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What Are the Symptoms of Roseola?

In most cases, a child with roseola develops a mild upper-respiratory illness, followed by a high fever (often higher than 103 degrees Fahrenheit) for three to seven days. The child may be fussy or irritable during this time, may have a weak appetite, and may have swollen glands (lymph nodes) in the neck.

In many cases, the high fever abruptly stops and a rash appears on the child's body at about the same time. The rash is made up of flat or raised pinkish-red spots and appears on the torso. The spots turn white when touched. Individual spots may have lighter areas or "halos" around them. Usually, the rash spreads to the face, legs, arms, and neck.

How Is Roseola Diagnosed?

To diagnose roseola, a doctor will take a history and do a thorough physical exam. A diagnosis of roseola is often uncertain until the fever goes down and a rash appears. As a result, the doctor may order tests to make sure that the fever is not caused by another type of infection.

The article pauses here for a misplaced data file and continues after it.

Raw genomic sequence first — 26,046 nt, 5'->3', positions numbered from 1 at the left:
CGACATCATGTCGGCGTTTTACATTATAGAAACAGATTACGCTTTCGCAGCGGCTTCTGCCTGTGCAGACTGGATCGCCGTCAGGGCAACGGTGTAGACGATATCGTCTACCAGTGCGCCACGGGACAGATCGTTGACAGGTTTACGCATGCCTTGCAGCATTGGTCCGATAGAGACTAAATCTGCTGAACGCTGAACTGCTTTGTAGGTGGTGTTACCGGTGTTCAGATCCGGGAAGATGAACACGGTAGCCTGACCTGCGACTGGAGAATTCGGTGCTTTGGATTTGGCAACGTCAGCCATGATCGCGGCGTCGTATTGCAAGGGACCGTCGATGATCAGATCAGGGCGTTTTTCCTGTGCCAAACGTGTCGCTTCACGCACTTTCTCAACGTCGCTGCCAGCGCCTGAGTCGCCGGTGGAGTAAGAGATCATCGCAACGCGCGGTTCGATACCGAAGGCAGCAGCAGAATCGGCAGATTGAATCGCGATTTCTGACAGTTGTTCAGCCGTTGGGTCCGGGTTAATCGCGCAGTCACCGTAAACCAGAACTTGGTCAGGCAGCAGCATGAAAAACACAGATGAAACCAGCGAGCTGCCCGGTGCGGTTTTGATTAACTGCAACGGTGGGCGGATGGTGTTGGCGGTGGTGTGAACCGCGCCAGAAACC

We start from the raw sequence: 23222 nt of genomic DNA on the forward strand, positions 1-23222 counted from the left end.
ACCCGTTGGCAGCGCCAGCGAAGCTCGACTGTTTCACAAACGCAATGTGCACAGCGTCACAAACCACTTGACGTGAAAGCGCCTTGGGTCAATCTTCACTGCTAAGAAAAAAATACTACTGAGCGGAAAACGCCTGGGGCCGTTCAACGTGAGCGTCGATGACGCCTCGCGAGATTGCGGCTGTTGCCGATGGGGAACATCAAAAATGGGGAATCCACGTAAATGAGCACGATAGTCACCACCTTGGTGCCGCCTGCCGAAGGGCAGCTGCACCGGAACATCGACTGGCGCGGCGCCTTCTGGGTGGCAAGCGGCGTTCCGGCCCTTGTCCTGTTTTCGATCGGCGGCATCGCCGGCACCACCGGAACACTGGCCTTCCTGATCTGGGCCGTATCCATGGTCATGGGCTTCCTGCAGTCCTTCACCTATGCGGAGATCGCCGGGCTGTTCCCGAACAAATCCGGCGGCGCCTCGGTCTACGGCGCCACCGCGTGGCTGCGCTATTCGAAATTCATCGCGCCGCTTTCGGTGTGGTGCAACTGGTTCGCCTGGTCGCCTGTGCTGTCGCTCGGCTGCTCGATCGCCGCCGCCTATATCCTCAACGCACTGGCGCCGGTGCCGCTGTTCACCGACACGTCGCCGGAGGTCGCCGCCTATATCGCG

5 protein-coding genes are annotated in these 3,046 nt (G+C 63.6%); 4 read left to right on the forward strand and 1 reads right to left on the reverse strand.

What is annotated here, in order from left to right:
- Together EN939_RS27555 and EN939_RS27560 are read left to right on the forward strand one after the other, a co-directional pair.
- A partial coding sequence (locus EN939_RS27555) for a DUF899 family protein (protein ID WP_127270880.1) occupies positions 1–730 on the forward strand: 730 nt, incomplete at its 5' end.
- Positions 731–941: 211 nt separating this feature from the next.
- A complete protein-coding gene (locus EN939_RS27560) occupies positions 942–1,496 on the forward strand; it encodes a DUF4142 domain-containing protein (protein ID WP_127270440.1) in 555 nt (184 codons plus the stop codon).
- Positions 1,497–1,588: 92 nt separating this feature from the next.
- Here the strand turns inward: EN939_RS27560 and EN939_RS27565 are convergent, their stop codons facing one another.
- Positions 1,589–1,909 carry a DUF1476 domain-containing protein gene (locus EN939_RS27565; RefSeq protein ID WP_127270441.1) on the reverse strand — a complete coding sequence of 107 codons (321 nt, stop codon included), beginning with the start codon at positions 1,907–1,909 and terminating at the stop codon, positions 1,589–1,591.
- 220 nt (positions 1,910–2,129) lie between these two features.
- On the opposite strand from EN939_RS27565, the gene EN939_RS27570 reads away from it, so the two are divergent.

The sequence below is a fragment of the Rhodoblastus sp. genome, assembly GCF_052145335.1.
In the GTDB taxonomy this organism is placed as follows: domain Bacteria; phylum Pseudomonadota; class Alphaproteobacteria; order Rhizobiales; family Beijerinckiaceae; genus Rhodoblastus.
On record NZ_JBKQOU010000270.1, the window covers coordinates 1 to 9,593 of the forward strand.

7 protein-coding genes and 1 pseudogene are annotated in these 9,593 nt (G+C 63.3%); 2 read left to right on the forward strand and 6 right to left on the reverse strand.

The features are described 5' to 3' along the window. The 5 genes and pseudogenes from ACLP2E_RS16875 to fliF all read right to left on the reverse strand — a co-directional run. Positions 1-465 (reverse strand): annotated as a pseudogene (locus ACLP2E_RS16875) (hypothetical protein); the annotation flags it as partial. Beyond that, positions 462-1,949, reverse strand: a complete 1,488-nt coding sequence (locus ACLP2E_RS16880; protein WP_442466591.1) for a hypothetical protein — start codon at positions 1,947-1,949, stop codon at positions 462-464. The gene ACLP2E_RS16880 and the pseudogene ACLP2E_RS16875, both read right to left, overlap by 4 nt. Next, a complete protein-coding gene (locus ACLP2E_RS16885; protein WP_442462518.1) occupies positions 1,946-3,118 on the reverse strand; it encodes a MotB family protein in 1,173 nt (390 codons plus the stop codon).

How Is Roseola Treated?

In most cases, roseola does not require treatment other than trying to bring down a high fever. Antibiotics cannot treat roseola because it is caused by a virus.

Acetaminophen (such as Tylenol) or ibuprofen (such as Advil or Motrin) can help to reduce your child's fever. Avoid giving aspirin to a child because the use of aspirin in such cases has been associated with the development of Reye's syndrome, which can lead to liver failure. A sponge or towel soaked in cool water may help comfort the child until the fever drops. Ice, cold water, alcohol rubs, cold baths, and fans should be avoided.

Encourage your child to drink clear fluids such as water with ice chips, children's electrolyte solutions, sodas like ginger ale, or clear broth. Fluids decrease the risk of dehydration.

Call your child's doctor if your child is lethargic, not drinking, or if you cannot keep his fever down. 

Can Roseola Be Prevented?

There is no known way to prevent the spread of roseola. The infection usually affects young children but rarely adults. Therefore, it is thought that exposure to roseola in childhood may provide some lasting immunity to the illness. Repeat cases of roseola may occur, but they are not common.

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